The house built on orders from President Uhuru Kenyatta for a Nakuru woman whose son presented a thrilling poem has never been used, The Standard has established.
During a visit to the house yesterday, painters were doing final touches on the exterior of the two-bedroom house constructed as a reward to the family of Dennis Ngaruiya who in 2014 presented a poem before President Kenyatta at 3 Kenya Riffles barracks in Lanet.
The presentation earned him and his mother Damaris Wambui an invitation to Statehouse where he was rewarded with a scholarship and promised a home.
While the President has religiously paid for Ngaruiya’s school fees who was then a class seven pupil and now in Form Four, the promise for a home has been controversial with his mother, Damaris Wambui recently rejecting the house.
“That is not the gift the President meant for my son and I. It has cracks and looks more of a semi-permanent house. It was occupied before by a disabled person and was only refurbished,” Wambui told the press last week.
Residents of Murunyu area however dismiss Wambui’s claims.
According to Isaac King’ori who lives close to the proposed home, the land on which the house sits was subdivided in 2015 and construction started in 2016.
The house was constructed on land that had been idle for years after subdivision into eight plots. I visited the site severally in 2016 out of curiosity on the technology that was being used,” said King’ori.
He added that he has been waiting since then to know who would be their new neighbour for years and no one except government operatives and the contractor have been spotted at the site.
“After the house was completed, bush grew around it. No one has ever lived in it. We never knew who owned it until we saw reports in the press that the intended owner had rejected it”.
“Local administrators have since visited and ordered for the bushes to be cleared,” he added.
James Mwangi, a community policing leader who is also in charge of Murunyu Community Water Project said he supervised connection of water to the home last year and it was deserted.
There was no sign of life in the home. Some of the waste generated during its construction was still there indicating no one had ever used it,” said Mwangi.
While Wambui claims that the house was substandard and constructed using waste paper, The Standard established that the contractor used polystyrene technology which is gaining traction in the housing sector, globally.
The technology involves the use of panels of cellular plastic foam sandwiched between steel wire mesh which are then sprayed with cement to support and strengthen the walls.The same technology was used for the roofing protecting the occupants from excessive heat or cold.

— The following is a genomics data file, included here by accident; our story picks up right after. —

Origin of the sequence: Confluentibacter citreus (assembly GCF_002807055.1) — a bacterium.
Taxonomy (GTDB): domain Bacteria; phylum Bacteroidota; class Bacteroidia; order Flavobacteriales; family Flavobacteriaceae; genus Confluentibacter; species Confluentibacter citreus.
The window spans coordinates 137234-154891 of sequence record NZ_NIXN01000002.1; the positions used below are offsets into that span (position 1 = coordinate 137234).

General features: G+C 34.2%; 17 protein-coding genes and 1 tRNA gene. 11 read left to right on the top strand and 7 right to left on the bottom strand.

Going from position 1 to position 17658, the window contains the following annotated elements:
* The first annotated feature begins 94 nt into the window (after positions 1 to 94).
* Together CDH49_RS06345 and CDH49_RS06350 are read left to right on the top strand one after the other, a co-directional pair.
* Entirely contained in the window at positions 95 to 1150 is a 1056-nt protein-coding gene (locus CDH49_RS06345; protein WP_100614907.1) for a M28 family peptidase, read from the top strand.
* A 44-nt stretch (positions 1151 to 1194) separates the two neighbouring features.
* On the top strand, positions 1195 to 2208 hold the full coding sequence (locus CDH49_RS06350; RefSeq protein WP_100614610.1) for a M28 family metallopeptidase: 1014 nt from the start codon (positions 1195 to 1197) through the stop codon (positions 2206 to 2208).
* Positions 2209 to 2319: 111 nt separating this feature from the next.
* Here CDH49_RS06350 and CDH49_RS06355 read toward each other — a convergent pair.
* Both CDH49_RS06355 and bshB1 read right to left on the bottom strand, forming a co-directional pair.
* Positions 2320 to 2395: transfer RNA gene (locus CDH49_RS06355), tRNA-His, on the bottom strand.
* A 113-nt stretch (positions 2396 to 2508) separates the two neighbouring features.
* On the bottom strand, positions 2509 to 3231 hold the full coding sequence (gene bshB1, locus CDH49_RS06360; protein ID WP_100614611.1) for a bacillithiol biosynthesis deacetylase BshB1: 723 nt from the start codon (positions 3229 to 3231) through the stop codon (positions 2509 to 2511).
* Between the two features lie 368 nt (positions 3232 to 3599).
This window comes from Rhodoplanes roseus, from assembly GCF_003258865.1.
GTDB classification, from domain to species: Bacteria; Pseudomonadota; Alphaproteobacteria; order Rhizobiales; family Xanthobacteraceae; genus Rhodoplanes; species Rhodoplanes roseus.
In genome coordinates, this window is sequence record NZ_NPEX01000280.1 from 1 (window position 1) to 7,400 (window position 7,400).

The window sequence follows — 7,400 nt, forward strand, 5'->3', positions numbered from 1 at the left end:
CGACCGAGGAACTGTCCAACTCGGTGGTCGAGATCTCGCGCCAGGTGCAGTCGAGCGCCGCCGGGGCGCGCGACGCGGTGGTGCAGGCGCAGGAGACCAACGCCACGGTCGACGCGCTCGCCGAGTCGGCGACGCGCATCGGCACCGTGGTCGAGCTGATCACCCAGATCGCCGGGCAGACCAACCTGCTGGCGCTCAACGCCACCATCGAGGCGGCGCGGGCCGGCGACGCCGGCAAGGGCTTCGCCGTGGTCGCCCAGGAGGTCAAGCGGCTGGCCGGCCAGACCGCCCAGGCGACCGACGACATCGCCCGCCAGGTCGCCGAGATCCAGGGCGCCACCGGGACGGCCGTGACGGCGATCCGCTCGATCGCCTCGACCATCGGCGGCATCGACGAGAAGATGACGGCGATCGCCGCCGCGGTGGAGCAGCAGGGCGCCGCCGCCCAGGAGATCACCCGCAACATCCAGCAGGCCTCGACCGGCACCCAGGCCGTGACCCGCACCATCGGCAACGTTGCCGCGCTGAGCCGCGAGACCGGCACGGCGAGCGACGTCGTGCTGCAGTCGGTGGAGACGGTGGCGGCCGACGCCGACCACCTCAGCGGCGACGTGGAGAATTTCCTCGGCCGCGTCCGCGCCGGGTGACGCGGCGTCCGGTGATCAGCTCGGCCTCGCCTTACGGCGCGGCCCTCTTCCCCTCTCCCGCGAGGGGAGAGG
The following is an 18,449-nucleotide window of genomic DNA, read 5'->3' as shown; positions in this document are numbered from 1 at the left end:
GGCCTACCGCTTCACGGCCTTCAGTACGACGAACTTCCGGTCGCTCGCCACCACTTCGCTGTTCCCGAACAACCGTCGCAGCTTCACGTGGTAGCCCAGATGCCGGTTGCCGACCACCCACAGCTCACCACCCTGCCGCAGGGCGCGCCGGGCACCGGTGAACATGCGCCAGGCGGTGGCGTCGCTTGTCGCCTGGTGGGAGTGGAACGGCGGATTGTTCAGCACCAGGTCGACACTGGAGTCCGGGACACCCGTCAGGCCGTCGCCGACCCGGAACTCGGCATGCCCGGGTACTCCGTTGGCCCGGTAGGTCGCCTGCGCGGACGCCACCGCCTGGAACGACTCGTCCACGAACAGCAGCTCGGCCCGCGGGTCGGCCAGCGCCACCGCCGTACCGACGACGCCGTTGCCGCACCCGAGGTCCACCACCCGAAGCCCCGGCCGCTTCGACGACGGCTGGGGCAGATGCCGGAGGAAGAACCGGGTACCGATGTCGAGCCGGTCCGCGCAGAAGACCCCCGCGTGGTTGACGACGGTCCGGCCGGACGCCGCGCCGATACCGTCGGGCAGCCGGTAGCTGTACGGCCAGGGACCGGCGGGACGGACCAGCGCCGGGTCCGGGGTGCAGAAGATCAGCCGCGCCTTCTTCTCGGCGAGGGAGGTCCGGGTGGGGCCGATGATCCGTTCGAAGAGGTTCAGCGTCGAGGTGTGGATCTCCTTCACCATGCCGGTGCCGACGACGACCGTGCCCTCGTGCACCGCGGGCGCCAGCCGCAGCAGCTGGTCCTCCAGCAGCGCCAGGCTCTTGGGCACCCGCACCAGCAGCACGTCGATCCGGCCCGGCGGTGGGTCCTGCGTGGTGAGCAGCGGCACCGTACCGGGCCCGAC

John Waigi, another resident and a construction expert said Wambui was lucky to have such a house and land in the location citing that there are none of such houses in the neighbourhood which is dotted with mud houses and a few permanent homes.
“Temperature in such a house remains constant even in extreme weather unlike the houses around. She is a lucky person. To her the foam used are waste papers which is not the case,” said Waigi.
During an interview with The Standard in April last year, Wambui alleged that former County Commissioner Joshua Nkanatha had intended to give her a few thousands to deny her the house.
“The county commissioner offered me Sh50,000. I rejected the money because I thought it was a trap that would end up costing me the house. He thereafter barred me from visiting his office,” Wanjiru said.
However, Nkanatha who has since been transferred to Kajiado County in the same capacity explained that the money had originated from statehouse for Wambui’s upkeep pending completion of the house.
“The money was meant for her to rent a better house and upkeep during the construction of her new home. I reported back to Statehouse how she had reacted to the money,” said Nkanatha.
Since then, Wambui and her son have continued to live in a single room mud-walled house with her son for which she pays Sh1,200 rent every month. She survives by doing laundry, knitting sweaters and farm jobs in the neighbourhood.
All the rooms in the house which is next to the home of a statehouse officer have already been furnished with modern furniture.
According to the residents, the land on which the house stands is valued at Sh700,000 and the house constructed on it raises it to over Sh2 million.
When reached for comment on her move to decline the gift, Wambui declined to speak on the matter saying that Statehouse has taken over the issue.
“I don’t want to speak about the house. Statehouse is acting on my issues already,” she said.
Nakuru Deputy county commissioner Mutua Kisilu who has been supervising the project said that the house will be handed over to the family in the next few days.
Story by Benard Gachuhi